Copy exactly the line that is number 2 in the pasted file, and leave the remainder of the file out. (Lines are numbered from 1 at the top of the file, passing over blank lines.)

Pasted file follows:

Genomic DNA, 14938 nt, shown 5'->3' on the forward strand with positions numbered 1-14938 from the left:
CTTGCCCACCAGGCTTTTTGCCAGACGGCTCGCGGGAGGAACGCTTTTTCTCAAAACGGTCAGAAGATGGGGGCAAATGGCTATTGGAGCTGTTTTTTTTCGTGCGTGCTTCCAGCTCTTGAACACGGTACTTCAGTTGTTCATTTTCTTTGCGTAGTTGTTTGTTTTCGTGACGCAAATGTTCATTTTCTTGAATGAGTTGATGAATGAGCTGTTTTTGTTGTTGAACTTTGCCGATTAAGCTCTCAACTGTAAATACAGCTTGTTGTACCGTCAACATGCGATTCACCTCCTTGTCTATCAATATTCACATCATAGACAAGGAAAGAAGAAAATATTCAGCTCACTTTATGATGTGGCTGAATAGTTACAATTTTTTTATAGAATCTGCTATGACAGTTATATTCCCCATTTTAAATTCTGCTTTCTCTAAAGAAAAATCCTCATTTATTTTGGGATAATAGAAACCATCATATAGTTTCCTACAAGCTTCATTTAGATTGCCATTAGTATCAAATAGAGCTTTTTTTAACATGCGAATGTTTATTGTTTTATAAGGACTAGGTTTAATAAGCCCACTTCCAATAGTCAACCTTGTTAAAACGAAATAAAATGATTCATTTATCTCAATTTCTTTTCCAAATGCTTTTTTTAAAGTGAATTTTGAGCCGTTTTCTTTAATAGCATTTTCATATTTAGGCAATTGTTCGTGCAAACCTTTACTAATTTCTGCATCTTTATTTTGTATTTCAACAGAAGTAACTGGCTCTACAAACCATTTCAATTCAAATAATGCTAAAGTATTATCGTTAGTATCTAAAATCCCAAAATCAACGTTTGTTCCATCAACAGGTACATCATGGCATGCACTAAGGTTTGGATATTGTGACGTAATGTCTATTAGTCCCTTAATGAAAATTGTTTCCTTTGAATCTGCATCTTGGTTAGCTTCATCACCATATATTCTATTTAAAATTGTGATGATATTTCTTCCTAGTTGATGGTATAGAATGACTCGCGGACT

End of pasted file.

CTTGCCCACCAGGCTTTTTGCCAGACGGCTCGCGGGAGGAACGCTTTTTCTCAAAACGGTCAGAAGATGGGGGCAAATGGCTATTGGAGCTGTTTTTTTTCGTGCGTGCTTCCAGCTCTTGAACACGGTACTTCAGTTGTTCATTTTCTTTGCGTAGTTGTTTGTTTTCGTGACGCAAATGTTCATTTTCTTGAATGAGTTGATGAATGAGCTGTTTTTGTTGTTGAACTTTGCCGATTAAGCTCTCAACTGTAAATACAGCTTGTTGTACCGTCAACATGCGATTCACCTCCTTGTCTATCAATATTCACATCATAGACAAGGAAAGAAGAAAATATTCAGCTCACTTTATGATGTGGCTGAATAGTTACAATTTTTTTATAGAATCTGCTATGACAGTTATATTCCCCATTTTAAATTCTGCTTTCTCTAAAGAAAAATCCTCATTTATTTTGGGATAATAGAAACCATCATATAGTTTCCTACAAGCTTCATTTAGATTGCCATTAGTATCAAATAGAGCTTTTTTTAACATGCGAATGTTTATTGTTTTATAAGGACTAGGTTTAATAAGCCCACTTCCAATAGTCAACCTTGTTAAAACGAAATAAAATGATTCATTTATCTCAATTTCTTTTCCAAATGCTTTTTTTAAAGTGAATTTTGAGCCGTTTTCTTTAATAGCATTTTCATATTTAGGCAATTGTTCGTGCAAACCTTTACTAATTTCTGCATCTTTATTTTGTATTTCAACAGAAGTAACTGGCTCTACAAACCATTTCAATTCAAATAATGCTAAAGTATTATCGTTAGTATCTAAAATCCCAAAATCAACGTTTGTTCCATCAACAGGTACATCATGGCATGCACTAAGGTTTGGATATTGTGACGTAATGTCTATTAGTCCCTTAATGAAAATTGTTTCCTTTGAATCTGCATCTTGGTTAGCTTCATCACCATATATTCTATTTAAAATTGTGATGATATTTCTTCCTAGTTGATGGTATAGAATGACTCGCGGACT